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Schools budget sees influx of funds, increase in spending

The millage rate is set at its maximum level as the district adds programs and teachers.

The School Board finished work Tuesday on its budget and tax plan for 2000-01, approving a lower school property tax rate while raising salaries and adding new programs and staff.

The board set the tax rate at 10.176 mills _ the maximum allowed under state law _ but still a drop of 2.9 percent from what the state allowed last year. A mill is $1 of tax for each $1,000 of assessed, non-exempt property. Under the new rate, a $50,000 home with a $25,000 homestead exemption will be taxed at $254.40, a savings of $7.65 over last year's rate.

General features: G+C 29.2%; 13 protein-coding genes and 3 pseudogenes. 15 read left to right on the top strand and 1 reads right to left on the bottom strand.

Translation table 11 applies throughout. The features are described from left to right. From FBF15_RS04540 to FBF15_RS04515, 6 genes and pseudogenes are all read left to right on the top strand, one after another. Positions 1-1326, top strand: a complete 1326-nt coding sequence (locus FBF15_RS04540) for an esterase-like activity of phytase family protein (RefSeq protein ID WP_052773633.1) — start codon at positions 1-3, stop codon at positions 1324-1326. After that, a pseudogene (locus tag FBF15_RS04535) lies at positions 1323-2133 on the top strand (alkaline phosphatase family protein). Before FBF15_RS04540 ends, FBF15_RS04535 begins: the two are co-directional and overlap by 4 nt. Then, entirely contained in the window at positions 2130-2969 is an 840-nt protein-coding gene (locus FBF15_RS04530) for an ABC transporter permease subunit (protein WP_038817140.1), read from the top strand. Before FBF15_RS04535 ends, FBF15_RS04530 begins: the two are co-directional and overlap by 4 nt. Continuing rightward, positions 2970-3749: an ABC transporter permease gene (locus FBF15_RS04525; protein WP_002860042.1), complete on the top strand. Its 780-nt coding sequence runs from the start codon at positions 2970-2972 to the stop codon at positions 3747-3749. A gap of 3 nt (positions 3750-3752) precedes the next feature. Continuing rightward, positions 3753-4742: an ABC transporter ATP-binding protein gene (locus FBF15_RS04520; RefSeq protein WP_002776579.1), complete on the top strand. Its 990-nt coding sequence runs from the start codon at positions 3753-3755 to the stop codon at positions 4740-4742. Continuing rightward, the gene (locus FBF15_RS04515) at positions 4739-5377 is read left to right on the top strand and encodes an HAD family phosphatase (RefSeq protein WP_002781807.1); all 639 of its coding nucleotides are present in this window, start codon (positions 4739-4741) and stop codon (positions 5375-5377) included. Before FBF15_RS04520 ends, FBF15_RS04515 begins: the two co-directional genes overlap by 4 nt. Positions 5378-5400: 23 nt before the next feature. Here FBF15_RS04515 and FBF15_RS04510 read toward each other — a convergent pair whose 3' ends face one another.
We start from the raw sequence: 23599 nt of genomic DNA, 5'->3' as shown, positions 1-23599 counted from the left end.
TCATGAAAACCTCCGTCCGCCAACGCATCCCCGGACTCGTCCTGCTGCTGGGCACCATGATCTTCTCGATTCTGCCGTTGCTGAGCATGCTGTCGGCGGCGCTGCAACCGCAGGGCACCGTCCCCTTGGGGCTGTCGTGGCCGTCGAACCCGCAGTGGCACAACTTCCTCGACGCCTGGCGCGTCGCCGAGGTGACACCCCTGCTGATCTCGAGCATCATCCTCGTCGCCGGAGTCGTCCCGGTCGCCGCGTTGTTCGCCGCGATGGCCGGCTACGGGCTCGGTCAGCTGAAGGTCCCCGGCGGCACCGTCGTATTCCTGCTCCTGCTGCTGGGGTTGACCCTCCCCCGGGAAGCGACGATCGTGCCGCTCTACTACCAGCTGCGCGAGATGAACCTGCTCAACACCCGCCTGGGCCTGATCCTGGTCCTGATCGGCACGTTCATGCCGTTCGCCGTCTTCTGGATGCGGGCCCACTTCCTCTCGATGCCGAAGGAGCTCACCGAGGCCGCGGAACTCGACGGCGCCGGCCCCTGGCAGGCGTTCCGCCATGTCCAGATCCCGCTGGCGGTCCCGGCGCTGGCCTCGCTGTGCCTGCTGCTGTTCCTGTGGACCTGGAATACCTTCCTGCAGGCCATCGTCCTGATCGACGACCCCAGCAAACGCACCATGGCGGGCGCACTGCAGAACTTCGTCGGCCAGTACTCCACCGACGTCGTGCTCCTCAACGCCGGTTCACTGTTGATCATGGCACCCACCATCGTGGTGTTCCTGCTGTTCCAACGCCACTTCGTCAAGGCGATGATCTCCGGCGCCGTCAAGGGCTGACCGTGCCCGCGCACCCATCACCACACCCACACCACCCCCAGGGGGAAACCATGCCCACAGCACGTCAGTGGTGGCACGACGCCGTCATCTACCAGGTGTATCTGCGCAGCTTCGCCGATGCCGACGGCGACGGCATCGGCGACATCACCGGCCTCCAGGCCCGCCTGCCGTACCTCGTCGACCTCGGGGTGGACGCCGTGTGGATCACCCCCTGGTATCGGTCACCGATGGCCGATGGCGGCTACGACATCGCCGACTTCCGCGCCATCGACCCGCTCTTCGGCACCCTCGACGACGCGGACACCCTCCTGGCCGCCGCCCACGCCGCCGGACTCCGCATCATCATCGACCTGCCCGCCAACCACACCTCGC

Still, growth in the county's tax base allowed spending to go up. With debt payments, long-term building projects and other items, the total budget will reach $173.3-million, up from $138.7-million. Much of the increase is new lottery and sales tax revenues for the district's next high school.

The day-to-day operating budget will grow to $88.2-million, a $6.5-million increase. About $3.7-million goes for salary increases _ teachers and support staff got raises averaging 6 percent; principals and district administrators saw raises averaging 5 percent.

There's $1-million for new staff, including teachers to improve reading, reduce class sizes and cope with growth. A new microsociety and arts program at Powell Middle School adds $150,000 to the budget. A new fundamental school program at Brooksville Elementary will require two teachers at a cost of about $80,000.

Not everything is rosy. School lunch prices went up this year. And the district's fund balance _ its cash cushion for emergencies _ shrinks from $2.1-million to $1.8-million.

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